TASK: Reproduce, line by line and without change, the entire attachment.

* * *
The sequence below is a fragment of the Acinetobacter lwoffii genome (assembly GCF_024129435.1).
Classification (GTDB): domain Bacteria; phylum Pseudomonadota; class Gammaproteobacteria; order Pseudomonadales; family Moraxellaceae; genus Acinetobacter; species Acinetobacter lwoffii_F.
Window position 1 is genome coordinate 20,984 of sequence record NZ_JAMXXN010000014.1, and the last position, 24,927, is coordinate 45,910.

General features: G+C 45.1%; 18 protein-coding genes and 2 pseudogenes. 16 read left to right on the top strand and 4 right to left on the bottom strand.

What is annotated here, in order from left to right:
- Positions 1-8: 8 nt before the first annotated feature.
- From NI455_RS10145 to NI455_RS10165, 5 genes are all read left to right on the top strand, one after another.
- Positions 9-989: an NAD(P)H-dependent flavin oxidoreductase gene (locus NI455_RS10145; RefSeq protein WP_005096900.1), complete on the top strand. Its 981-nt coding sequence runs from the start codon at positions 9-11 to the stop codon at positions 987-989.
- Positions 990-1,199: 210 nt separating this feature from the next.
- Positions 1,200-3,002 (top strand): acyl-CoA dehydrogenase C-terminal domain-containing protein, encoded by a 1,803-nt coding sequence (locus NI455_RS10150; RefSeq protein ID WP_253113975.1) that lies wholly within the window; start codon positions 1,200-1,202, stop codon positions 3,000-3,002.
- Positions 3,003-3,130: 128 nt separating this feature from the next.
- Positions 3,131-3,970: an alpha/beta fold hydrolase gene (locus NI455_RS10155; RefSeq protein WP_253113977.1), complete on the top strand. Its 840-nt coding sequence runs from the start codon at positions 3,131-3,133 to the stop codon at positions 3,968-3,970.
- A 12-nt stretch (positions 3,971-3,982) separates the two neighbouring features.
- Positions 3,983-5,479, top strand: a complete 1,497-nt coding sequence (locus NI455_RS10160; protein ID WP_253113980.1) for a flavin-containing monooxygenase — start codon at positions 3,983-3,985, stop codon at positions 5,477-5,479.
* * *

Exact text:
The sequence below is a fragment of the Acinetobacter lwoffii genome (assembly GCF_024129435.1).
Classification (GTDB): domain Bacteria; phylum Pseudomonadota; class Gammaproteobacteria; order Pseudomonadales; family Moraxellaceae; genus Acinetobacter; species Acinetobacter lwoffii_F.
Window position 1 is genome coordinate 20,984 of sequence record NZ_JAMXXN010000014.1, and the last position, 24,927, is coordinate 45,910.

General features: G+C 45.1%; 18 protein-coding genes and 2 pseudogenes. 16 read left to right on the top strand and 4 right to left on the bottom strand.

What is annotated here, in order from left to right:
- Positions 1-8: 8 nt before the first annotated feature.
- From NI455_RS10145 to NI455_RS10165, 5 genes are all read left to right on the top strand, one after another.
- Positions 9-989: an NAD(P)H-dependent flavin oxidoreductase gene (locus NI455_RS10145; RefSeq protein WP_005096900.1), complete on the top strand. Its 981-nt coding sequence runs from the start codon at positions 9-11 to the stop codon at positions 987-989.
- Positions 990-1,199: 210 nt separating this feature from the next.
- Positions 1,200-3,002 (top strand): acyl-CoA dehydrogenase C-terminal domain-containing protein, encoded by a 1,803-nt coding sequence (locus NI455_RS10150; RefSeq protein ID WP_253113975.1) that lies wholly within the window; start codon positions 1,200-1,202, stop codon positions 3,000-3,002.
- Positions 3,003-3,130: 128 nt separating this feature from the next.
- Positions 3,131-3,970: an alpha/beta fold hydrolase gene (locus NI455_RS10155; RefSeq protein WP_253113977.1), complete on the top strand. Its 840-nt coding sequence runs from the start codon at positions 3,131-3,133 to the stop codon at positions 3,968-3,970.
- A 12-nt stretch (positions 3,971-3,982) separates the two neighbouring features.
- Positions 3,983-5,479, top strand: a complete 1,497-nt coding sequence (locus NI455_RS10160; protein ID WP_253113980.1) for a flavin-containing monooxygenase — start codon at positions 3,983-3,985, stop codon at positions 5,477-5,479.